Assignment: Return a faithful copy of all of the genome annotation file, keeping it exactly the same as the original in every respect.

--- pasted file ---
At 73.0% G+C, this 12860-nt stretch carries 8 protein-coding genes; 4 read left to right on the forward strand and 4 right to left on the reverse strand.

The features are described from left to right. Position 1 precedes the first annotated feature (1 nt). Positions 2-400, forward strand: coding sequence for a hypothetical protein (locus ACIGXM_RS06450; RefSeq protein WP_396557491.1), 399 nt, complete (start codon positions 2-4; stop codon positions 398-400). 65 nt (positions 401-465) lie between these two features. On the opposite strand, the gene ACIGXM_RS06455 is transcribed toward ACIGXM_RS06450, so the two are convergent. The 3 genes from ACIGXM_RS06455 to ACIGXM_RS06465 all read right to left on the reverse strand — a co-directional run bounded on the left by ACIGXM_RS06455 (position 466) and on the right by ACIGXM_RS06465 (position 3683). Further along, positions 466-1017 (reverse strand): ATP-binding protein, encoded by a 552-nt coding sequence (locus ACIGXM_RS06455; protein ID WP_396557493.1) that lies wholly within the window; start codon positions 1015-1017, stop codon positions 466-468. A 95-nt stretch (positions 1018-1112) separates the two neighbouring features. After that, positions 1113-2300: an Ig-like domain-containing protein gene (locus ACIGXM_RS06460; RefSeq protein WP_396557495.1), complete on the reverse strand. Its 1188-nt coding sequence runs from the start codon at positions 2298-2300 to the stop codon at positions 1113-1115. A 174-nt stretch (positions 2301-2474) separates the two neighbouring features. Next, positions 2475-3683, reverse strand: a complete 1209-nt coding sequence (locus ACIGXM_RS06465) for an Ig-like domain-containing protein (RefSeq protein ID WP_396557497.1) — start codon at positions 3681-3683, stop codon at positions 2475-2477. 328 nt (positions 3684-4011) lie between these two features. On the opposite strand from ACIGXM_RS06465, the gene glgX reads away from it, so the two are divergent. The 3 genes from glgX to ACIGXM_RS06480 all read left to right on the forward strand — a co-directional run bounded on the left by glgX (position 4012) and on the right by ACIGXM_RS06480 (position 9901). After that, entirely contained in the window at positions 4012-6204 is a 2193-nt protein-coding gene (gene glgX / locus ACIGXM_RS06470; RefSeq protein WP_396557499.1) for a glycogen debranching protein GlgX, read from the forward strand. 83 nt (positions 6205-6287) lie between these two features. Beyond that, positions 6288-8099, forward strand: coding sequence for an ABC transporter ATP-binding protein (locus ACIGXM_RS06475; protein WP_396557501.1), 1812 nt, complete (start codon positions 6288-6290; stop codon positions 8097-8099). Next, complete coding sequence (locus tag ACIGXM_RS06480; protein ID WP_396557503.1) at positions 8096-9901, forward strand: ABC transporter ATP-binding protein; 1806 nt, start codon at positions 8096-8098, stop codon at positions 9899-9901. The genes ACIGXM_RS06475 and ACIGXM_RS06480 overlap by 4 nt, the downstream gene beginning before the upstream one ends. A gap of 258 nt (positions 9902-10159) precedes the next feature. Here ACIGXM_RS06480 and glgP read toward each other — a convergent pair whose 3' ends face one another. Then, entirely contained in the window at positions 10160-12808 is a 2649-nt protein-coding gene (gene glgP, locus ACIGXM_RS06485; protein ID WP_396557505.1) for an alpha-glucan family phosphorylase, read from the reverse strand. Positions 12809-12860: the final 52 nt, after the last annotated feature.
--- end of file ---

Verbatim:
At 73.0% G+C, this 12860-nt stretch carries 8 protein-coding genes; 4 read left to right on the forward strand and 4 right to left on the reverse strand.

The features are described from left to right. Position 1 precedes the first annotated feature (1 nt). Positions 2-400, forward strand: coding sequence for a hypothetical protein (locus ACIGXM_RS06450; RefSeq protein WP_396557491.1), 399 nt, complete (start codon positions 2-4; stop codon positions 398-400). 65 nt (positions 401-465) lie between these two features. On the opposite strand, the gene ACIGXM_RS06455 is transcribed toward ACIGXM_RS06450, so the two are convergent. The 3 genes from ACIGXM_RS06455 to ACIGXM_RS06465 all read right to left on the reverse strand — a co-directional run bounded on the left by ACIGXM_RS06455 (position 466) and on the right by ACIGXM_RS06465 (position 3683). Further along, positions 466-1017 (reverse strand): ATP-binding protein, encoded by a 552-nt coding sequence (locus ACIGXM_RS06455; protein ID WP_396557493.1) that lies wholly within the window; start codon positions 1015-1017, stop codon positions 466-468. A 95-nt stretch (positions 1018-1112) separates the two neighbouring features. After that, positions 1113-2300: an Ig-like domain-containing protein gene (locus ACIGXM_RS06460; RefSeq protein WP_396557495.1), complete on the reverse strand. Its 1188-nt coding sequence runs from the start codon at positions 2298-2300 to the stop codon at positions 1113-1115. A 174-nt stretch (positions 2301-2474) separates the two neighbouring features. Next, positions 2475-3683, reverse strand: a complete 1209-nt coding sequence (locus ACIGXM_RS06465) for an Ig-like domain-containing protein (RefSeq protein ID WP_396557497.1) — start codon at positions 3681-3683, stop codon at positions 2475-2477. 328 nt (positions 3684-4011) lie between these two features. On the opposite strand from ACIGXM_RS06465, the gene glgX reads away from it, so the two are divergent. The 3 genes from glgX to ACIGXM_RS06480 all read left to right on the forward strand — a co-directional run bounded on the left by glgX (position 4012) and on the right by ACIGXM_RS06480 (position 9901). After that, entirely contained in the window at positions 4012-6204 is a 2193-nt protein-coding gene (gene glgX / locus ACIGXM_RS06470; RefSeq protein WP_396557499.1) for a glycogen debranching protein GlgX, read from the forward strand. 83 nt (positions 6205-6287) lie between these two features. Beyond that, positions 6288-8099, forward strand: coding sequence for an ABC transporter ATP-binding protein (locus ACIGXM_RS06475; protein WP_396557501.1), 1812 nt, complete (start codon positions 6288-6290; stop codon positions 8097-8099). Next, complete coding sequence (locus tag ACIGXM_RS06480; protein ID WP_396557503.1) at positions 8096-9901, forward strand: ABC transporter ATP-binding protein; 1806 nt, start codon at positions 8096-8098, stop codon at positions 9899-9901. The genes ACIGXM_RS06475 and ACIGXM_RS06480 overlap by 4 nt, the downstream gene beginning before the upstream one ends. A gap of 258 nt (positions 9902-10159) precedes the next feature. Here ACIGXM_RS06480 and glgP read toward each other — a convergent pair whose 3' ends face one another. Then, entirely contained in the window at positions 10160-12808 is a 2649-nt protein-coding gene (gene glgP, locus ACIGXM_RS06485; protein ID WP_396557505.1) for an alpha-glucan family phosphorylase, read from the reverse strand. Positions 12809-12860: the final 52 nt, after the last annotated feature.